Poorer Graduates Struggle For Jobs As Unpaid Internships Soar

 

The number of new internships has risen by 50% since 2010, according to a report from the IPPR thinktank. As the number of graduate jobs declines, temporary positions are now a ‘must have’ on entry level CV’s. Professional recruiters have also admitted that candidates with no work experience have minimal chance of receiving a job offer.

11,000 internships are advertised each year but in reality, around 70,000 internships are available. Many of these positions do not offer meaningful opportunities as working conditions are poor and often inaccessible to young people without connections.

Discrimination, low confidence and lack of knowledge are some factors that can prevent those from less privileged backgrounds from securing an internship. So could internships be acting as a barrier to employment rather than as a stepping stone?

The number of permanent entry-level graduate jobs have fallen by 5% since 2010; graduates in high-skilled work positions are also in a long-term decline as figures dropped from 61% to 56%.

It seems that internships – paid or unpaid have become a permanent feature of the graduate labour market, and mainly open to those from wealthy backgrounds. Internships, in general, are difficult to access in many sectors with connections playing a pivotal role.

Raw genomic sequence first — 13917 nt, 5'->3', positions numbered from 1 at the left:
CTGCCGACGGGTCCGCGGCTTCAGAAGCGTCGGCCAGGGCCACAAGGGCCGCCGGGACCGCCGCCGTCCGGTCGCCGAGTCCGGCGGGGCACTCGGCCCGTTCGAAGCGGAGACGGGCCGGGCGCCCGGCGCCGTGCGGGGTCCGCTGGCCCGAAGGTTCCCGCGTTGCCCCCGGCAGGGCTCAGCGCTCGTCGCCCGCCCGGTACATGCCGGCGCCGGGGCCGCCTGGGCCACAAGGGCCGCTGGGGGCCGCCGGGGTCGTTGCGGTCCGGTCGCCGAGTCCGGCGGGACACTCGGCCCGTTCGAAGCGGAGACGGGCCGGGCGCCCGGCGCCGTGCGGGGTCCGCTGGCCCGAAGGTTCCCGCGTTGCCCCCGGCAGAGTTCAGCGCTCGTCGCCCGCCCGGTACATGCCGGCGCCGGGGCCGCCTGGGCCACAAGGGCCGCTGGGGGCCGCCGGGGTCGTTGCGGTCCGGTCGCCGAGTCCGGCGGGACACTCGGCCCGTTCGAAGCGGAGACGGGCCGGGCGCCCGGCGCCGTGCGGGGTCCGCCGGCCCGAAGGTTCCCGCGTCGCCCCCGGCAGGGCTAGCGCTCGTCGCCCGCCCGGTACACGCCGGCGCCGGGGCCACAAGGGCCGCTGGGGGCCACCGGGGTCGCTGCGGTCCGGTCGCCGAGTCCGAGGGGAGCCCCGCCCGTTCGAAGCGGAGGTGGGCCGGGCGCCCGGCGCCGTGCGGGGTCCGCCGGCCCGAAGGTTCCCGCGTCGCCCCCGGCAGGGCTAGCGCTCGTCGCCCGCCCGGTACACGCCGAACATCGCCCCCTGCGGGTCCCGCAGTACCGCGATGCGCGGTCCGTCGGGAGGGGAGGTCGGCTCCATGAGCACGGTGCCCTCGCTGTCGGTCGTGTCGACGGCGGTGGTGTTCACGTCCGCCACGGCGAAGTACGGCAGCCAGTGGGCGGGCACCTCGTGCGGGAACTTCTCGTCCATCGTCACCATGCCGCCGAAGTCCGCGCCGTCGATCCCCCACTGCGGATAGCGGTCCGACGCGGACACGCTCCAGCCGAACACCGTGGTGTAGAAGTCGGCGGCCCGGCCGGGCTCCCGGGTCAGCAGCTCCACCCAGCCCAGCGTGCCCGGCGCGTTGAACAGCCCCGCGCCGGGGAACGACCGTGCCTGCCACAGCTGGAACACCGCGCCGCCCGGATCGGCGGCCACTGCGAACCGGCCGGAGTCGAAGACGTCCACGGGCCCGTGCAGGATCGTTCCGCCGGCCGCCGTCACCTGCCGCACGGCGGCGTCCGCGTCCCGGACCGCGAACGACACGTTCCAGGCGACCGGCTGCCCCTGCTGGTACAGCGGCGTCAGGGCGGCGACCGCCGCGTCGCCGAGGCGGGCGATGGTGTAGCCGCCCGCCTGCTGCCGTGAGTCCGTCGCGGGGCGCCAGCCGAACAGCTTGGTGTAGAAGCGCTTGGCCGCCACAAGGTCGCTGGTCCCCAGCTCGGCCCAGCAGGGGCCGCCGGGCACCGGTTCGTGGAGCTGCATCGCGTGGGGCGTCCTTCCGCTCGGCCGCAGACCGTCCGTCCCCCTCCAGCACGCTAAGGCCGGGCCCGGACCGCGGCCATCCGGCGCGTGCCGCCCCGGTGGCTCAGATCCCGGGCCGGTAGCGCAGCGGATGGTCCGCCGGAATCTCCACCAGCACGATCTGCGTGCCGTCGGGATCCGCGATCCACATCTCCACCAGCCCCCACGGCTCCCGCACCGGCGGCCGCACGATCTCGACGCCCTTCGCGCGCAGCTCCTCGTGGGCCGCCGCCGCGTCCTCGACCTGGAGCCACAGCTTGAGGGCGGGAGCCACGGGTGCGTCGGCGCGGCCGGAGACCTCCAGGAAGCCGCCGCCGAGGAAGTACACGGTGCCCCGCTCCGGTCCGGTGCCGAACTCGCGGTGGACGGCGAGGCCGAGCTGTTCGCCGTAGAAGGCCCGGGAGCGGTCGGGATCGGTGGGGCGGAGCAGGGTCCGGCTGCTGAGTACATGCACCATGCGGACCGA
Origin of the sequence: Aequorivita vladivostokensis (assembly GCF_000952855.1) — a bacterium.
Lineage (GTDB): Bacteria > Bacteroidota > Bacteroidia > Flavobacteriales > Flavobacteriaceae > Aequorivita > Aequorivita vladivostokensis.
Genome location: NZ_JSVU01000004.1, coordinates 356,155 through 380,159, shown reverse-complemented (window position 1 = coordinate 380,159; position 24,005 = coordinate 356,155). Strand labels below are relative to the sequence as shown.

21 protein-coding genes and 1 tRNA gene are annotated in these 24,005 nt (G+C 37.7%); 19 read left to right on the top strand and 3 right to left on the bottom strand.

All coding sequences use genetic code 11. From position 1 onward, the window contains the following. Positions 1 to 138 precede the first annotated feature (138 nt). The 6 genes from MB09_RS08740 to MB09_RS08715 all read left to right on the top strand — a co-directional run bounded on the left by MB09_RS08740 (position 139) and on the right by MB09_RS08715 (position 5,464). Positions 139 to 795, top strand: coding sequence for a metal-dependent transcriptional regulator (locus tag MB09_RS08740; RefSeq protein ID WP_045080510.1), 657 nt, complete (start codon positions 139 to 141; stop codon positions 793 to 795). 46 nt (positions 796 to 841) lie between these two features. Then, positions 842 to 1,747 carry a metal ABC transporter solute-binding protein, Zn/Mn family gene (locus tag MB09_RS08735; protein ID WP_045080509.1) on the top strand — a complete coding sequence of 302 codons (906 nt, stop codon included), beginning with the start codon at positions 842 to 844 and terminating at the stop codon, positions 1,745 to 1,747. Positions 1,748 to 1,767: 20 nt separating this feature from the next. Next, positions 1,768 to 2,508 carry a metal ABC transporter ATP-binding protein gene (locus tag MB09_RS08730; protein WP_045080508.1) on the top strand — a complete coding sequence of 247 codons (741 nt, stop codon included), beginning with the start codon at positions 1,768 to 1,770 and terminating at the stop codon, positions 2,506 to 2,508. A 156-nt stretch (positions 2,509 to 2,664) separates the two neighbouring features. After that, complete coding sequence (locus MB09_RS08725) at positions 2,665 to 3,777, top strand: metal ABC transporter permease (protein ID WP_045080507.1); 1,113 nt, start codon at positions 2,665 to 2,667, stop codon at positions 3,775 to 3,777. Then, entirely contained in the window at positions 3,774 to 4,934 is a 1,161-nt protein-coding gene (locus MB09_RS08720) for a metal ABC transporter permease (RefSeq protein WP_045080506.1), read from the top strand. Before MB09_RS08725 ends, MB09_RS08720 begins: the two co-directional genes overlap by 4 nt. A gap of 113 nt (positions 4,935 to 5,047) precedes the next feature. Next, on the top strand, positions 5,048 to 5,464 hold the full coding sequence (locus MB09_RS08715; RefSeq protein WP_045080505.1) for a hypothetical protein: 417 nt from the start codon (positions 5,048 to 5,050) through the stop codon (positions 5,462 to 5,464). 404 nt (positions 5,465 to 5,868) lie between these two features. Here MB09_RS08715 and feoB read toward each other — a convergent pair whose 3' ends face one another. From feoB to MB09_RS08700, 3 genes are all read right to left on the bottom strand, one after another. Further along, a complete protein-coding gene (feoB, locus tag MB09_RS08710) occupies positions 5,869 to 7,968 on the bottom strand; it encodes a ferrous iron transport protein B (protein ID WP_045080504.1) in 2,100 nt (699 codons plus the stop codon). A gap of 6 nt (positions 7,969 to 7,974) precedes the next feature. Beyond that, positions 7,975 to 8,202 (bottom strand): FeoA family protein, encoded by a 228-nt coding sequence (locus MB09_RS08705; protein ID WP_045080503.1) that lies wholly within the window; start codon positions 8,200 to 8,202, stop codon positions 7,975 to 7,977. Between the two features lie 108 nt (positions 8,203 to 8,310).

Research also found that publishing, media and arts industry are difficult for graduates from poorer backgrounds to access. These types of sectors have a high number of internships, for example, in the creative industry film and television accounts for 8% of the job market, however, 16% of the roles are internships.

Whilst internships can be valuable for some, they can also act as a barrier to professional development as many are unpaid or not advertised, thus making them inaccessible to young people who cannot afford to work for free.

The UK University System May Be Failing Both Students & Businesses

 

New research conducted by Intern Tech has revealed that UK graduates have been let down by their university education. A survey of 2,000 UK adults revealed that 28 percent of British graduates felt that their education was outdated. 41 percent of degree holders have taken entry-level jobs upon leaving university as opposed to graduate roles.

45 percent of graduates, on the other hand, have praised internships, stating that work placements have been more valuable than their university degree. In addition, 35 percent of graduates revealed that they have had to undertake additional qualifications and training in order to get the skills they need to pursue their desired job.

An area of concern within the UK employment sector is the technology sector, where jobs are high in demand. The most sought after roles in the tech industry include social media managers, app developers, data scientists and cyber-security specialist, however, 48 percent of graduates do not know what these jobs entail or how to secure them. In addition, 93 per cent of UK firms in the growing tech sector has also expressed that the shortage of skilled workers is preventing their businesses from moving forward.

On a positive note, 30 percent of graduates have expressed that the country’s departure from the European Union will benefit their job prospects, highlighting less competition from overseas professionals as a major topic.